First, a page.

Catch-up time with Brady
He doesn't avoid rush in first glance
FOXBOROUGH - The baggy workout pants couldn't hide the brace on his surgically repaired left knee and his alacrity couldn't disguise his rust, but there was no mistaking Tom Brady.
Yesterday, for the first time since Sept. 7, when Kansas City safety Bernard Pollard plowed into Brady's planted leg in the season opener, the Patriots' convalescing quarterback threw passes with more than just team personnel around to see them.
Participating in the Patriots' organized team activity for the third straight day, the only session open to the media, Brady provided the most expansive window into his recovery from torn anterior cruciate and medial collateral ligaments in his knee and his most extensive comments, talking for nearly 24 minutes.
The three-time Super Bowl-winning quarterback and 2007 NFL Most Valuable Player said he feels good about the status of his knee, but, like his play in the OTA, Brady's comments were a little guarded.
"I feel as good as I could possibly feel," Brady said. "I don't think about [the knee]. It doesn't bother me doing anything, so it's feeling really good. That's about as good as I can say. I'm real happy with where I'm at and coming out in these workouts. I'm happy to participate in them. That was something that was a big goal for me to be able to do."
Although it's dangerous to draw conclusions from a noncontact workout in May, to say Brady was at his best yesterday would be inaccurate - like some of his passes. Brady threw five passes in an 11-on-11 drill and completed two. He was able to do three-, five-, and seven-step drops, but his gait was a little ginger when he had to pitch the ball on a toss sweep.
In March, Patriots owner Robert Kraft told the Globe that Brady would wear a brace this season. Brady said the brace wasn't a big deal.
"No, you don't really notice it," he said. "I mean, I'd rather not wear it, but [trainer] Jim [Whalen] is forcing me to wear it, so I got to listen to him."
Brady, who threw just 11 passes last season, acknowledged he needs work.
"I feel I've been playing football for a long time. You don't have to relearn how to do anything," said Brady. "You just have to go out and try to be sharp. I don't think I've been very sharp the last couple of days in practice. It takes a lot of reps and a lot of practice."
How well Brady will be able to dodge pass rushers - or paparazzi - remains to be seen, but he was evasive when asked what could stop him from being ready for the season opener Sept. 14 against Buffalo.
"There are a lot of things that could happen in two months," Brady said. "I have to drive home this afternoon in Boston traffic. You never know what could happen. Knock on wood, please. We're out here preparing. I don't anticipate anything, and I hope there is not. We'll deal with something if something does [crop up] . . . lightning striking. I don't know."
The last full season Brady played, he threw an NFL-record 50 touchdown passes and led an offense that scored an NFL-record 589 points. Is he confident he can be that player again?
"We'll see. We'll see," he said. "Talk is cheap. I could sit here and tell you guys I'm going to play until I'm 80, but that doesn't matter. I'm going to go do the best I can do, and I'm going to try to be the best leader and the best teammate and supporter of the guys on my team. That's something that I've always enjoyed doing.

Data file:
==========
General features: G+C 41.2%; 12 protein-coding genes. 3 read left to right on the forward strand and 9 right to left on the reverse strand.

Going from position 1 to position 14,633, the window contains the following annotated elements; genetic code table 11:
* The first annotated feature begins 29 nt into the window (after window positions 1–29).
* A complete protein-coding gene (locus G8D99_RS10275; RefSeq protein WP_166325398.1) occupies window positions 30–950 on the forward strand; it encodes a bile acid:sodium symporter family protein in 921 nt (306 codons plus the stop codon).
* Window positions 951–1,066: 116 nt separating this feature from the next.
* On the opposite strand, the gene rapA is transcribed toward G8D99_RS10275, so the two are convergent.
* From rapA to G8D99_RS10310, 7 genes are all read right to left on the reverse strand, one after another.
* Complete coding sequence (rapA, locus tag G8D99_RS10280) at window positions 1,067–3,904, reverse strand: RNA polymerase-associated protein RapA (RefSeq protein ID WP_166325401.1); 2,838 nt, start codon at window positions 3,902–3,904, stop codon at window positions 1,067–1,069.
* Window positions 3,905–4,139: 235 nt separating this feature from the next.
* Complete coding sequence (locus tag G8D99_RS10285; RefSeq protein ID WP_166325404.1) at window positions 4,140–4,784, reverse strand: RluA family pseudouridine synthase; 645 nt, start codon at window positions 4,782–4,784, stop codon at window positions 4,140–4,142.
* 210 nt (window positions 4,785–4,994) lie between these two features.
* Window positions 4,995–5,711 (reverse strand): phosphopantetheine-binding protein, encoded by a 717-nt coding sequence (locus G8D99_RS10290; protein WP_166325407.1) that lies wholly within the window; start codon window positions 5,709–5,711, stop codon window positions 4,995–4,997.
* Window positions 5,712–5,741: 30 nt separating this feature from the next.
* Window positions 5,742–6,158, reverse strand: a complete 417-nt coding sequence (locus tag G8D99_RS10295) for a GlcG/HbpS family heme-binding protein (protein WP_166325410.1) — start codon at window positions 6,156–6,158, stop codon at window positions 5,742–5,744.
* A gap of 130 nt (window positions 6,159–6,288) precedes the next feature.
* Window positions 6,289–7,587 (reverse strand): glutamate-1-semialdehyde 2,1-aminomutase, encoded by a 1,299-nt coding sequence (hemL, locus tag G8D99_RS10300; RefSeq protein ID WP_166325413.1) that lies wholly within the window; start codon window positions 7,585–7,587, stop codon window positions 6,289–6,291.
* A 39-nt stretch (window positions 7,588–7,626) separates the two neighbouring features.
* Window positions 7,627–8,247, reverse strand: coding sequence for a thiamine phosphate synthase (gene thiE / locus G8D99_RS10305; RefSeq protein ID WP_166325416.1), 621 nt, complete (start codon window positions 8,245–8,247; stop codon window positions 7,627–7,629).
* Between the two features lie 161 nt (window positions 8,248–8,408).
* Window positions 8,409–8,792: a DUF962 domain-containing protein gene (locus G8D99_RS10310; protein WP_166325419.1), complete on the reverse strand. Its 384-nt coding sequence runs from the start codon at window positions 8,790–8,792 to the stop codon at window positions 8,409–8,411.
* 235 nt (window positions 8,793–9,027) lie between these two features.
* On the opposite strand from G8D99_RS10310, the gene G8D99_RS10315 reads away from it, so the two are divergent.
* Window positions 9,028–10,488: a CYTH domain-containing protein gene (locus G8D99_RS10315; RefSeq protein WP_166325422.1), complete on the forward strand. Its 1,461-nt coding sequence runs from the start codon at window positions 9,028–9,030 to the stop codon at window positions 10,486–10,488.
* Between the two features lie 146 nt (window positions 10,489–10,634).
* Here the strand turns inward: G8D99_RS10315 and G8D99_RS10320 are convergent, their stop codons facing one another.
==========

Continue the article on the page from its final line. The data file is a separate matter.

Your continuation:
"I'm grateful to have that chance and to be out here today. I can't wait to get out and start playing games."
During his rehabilitation, some reports indicated Brady might not be able to play this season because he developed an infection following knee surgery Oct. 6. The infection required two surgical irrigations and a six-week course of antibiotics. Brady downplayed the role it played in his rehabilitation.
"Part of surgery and rehab is you have setbacks, and you just deal with them," he said. "It doesn't always go how you plan it. Life doesn't always go how you plan it, and it's a matter of dealing with it and understanding 'what do I have to do to get on the right track?' It didn't really set me back for very long, just long enough to keep me from really hurting myself."
Before last season, Brady had never suffered such a severe injury, making 128 consecutive starts (including playoffs). Brady said he doesn't think about the play that ended his 2008 season after just 15 offensive snaps.
"I've never really thought about it," he said. "I've never really focused on it. I think I felt bad for myself that night, and I think I moved on after that. Since then, it's about trying to get better. I'm grateful to be out here. To have the chance to come out here and play is something that I've always wanted to do my entire life, and I've had the opportunity to do it for nine years and I'm at it again for my 10th. So I can't wait.
"Randy [Moss] jokes that he wishes this were training camp, and in a lot of ways I think we feel the same way. We want to get back to doing what we love to do."
The biggest question Brady, who turns 32 in August, answered was about his desire to continue playing. For all the glitz and glamour with being Brady off the field, he is most at peace and comfortable on a football field with a helmet covering his oft-photographed face.
"I hope I have the opportunity to play for a long time," he said. "I think when you sit on the sideline for an entire year you realize how much you love it, not that you need that to happen to be grateful to play, but you experience things in a much different way, a way I've never experienced as an athlete. I love being out here.
"I love participating and being around these guys. We're working for some big goals that we've set. We've just got to come out here and work hard every day and do our job."
Christopher L. Gasper can be reached at firstname.lastname@example.org.